Silverlight to power Windows Phone 7 Series apps?

Silverlight - the potential backbone to Windows Mobile 7 Series
Silverlight - the potential backbone to Windows Mobile 7 Series

Silverlight is looking likely to being the developer platform for Windows 7 Series applications, with Microsoft set to make an official announcement in March.

The Flash rival is to be shown-off at Mix10, where Microsoft is offering attendees the chance to learn how to work with the Windows Phone 7 Series.

So far Redmond has been very coy about revealing any details about the OS, although Mix10 will feature a Silverlight bootcamp.

When asked, a spokesman would only say: "While we are not sharing details about the Windows Phone 7 Series development platform or marketplace publicly at Mobile World Congress, you can expect much more information about the developer tools and opportunity to come at MIX in March."

However, it's a move that makes sense for Microsoft. The company has been touting Silverlight for some time now, and it will offer the "natural user interface" it wants, and which has already been adopted by the iPhone.

Questions remain

Although Silverlight apps are coded with another Microsoft product, Visual Studio, meaning developers don't need to learn any new skills to move from desktop to mobile apps, its adoption will raise some questions.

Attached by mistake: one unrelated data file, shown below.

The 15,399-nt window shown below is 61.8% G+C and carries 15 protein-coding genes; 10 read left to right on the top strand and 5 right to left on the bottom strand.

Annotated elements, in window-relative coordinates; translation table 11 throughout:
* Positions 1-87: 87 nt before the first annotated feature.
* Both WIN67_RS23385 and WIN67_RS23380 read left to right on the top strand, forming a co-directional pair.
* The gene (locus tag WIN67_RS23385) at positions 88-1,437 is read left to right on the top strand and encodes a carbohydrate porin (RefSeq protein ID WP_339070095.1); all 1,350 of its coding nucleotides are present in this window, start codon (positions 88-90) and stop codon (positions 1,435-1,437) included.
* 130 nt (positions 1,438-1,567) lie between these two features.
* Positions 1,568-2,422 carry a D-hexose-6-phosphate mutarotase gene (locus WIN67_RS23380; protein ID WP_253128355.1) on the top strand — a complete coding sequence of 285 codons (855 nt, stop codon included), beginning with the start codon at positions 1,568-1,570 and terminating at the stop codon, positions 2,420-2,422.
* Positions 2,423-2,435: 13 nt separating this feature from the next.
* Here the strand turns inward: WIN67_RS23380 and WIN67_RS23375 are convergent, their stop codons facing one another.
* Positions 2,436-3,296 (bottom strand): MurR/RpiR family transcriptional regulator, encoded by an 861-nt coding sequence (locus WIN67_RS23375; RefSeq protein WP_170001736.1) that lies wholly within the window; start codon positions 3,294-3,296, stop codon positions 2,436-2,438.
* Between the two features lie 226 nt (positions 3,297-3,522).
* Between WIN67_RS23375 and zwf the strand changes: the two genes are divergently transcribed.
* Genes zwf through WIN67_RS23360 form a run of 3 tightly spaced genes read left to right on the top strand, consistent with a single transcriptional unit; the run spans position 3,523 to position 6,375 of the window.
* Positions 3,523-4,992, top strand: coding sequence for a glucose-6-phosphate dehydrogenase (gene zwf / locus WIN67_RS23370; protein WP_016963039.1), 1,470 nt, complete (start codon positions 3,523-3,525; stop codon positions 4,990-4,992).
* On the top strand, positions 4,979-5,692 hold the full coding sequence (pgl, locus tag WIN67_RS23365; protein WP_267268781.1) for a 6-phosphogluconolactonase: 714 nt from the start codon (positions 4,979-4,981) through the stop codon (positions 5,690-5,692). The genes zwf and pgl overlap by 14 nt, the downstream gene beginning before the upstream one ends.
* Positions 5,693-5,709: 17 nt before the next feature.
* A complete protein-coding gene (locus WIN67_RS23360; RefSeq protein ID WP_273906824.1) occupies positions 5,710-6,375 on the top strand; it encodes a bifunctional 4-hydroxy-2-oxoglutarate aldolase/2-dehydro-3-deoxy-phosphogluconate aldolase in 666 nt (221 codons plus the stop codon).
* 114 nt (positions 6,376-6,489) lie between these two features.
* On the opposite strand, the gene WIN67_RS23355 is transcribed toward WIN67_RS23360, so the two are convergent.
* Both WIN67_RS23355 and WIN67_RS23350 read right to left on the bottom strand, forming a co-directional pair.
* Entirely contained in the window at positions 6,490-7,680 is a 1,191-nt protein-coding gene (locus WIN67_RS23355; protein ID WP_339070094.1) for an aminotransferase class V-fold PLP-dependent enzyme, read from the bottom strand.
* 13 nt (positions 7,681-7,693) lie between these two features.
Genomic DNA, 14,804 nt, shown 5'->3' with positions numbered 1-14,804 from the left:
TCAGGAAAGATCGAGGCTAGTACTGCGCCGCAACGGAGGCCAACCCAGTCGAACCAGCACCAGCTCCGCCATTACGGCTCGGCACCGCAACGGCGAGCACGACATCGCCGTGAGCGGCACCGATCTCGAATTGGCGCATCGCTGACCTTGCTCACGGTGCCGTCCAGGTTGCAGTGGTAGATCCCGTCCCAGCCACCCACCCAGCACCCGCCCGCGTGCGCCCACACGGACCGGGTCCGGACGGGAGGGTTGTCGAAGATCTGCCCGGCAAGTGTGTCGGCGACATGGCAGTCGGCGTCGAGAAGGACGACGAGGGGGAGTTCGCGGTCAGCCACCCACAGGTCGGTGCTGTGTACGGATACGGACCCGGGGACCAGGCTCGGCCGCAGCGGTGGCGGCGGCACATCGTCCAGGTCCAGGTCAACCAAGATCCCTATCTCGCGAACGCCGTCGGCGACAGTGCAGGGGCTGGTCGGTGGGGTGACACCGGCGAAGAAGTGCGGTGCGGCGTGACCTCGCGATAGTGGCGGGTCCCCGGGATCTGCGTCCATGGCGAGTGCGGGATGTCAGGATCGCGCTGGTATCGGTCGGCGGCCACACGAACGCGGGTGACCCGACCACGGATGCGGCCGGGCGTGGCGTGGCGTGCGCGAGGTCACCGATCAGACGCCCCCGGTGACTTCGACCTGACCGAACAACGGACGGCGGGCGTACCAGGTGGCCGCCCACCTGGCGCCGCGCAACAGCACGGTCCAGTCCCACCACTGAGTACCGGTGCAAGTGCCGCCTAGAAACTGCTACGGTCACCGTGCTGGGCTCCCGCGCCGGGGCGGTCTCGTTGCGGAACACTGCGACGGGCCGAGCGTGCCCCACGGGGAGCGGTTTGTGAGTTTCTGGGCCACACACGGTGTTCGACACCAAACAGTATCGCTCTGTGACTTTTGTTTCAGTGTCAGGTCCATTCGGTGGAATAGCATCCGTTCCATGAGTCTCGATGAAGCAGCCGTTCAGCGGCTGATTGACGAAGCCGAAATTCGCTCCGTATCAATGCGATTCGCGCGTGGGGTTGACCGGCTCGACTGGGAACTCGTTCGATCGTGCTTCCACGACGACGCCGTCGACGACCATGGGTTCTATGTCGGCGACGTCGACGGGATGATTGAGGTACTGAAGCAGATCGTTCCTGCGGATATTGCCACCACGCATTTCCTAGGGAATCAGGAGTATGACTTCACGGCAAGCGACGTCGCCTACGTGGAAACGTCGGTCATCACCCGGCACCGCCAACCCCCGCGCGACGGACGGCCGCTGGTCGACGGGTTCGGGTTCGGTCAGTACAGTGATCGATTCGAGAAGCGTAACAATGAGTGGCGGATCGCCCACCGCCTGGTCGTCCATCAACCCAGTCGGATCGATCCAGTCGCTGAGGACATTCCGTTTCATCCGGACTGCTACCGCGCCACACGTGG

It already has a lot going for it, since it will be ideal for video, audio, and data-based apps so vital on a smartphone.

Microsoft CEO Steve Ballmer has already said that the first version of Windows Phone 7 Series won't support Flash, making Silverlight the obvious platform.

Silverlight is the official web multimedia player of the 2010 Winter Games in Vancouver. But you can't blame it for the problems the event is having.

Via The Register

Marc Chacksfield

Marc Chacksfield is the Editor In Chief, at DC Thomson. He started out life as a movie writer for numerous (now defunct) magazines and soon found himself online - editing a gaggle of gadget sites, including TechRadar, Digital Camera World and Tom's Guide UK. At Shortlist you'll find him mostly writing about movies and tech, so no change there then.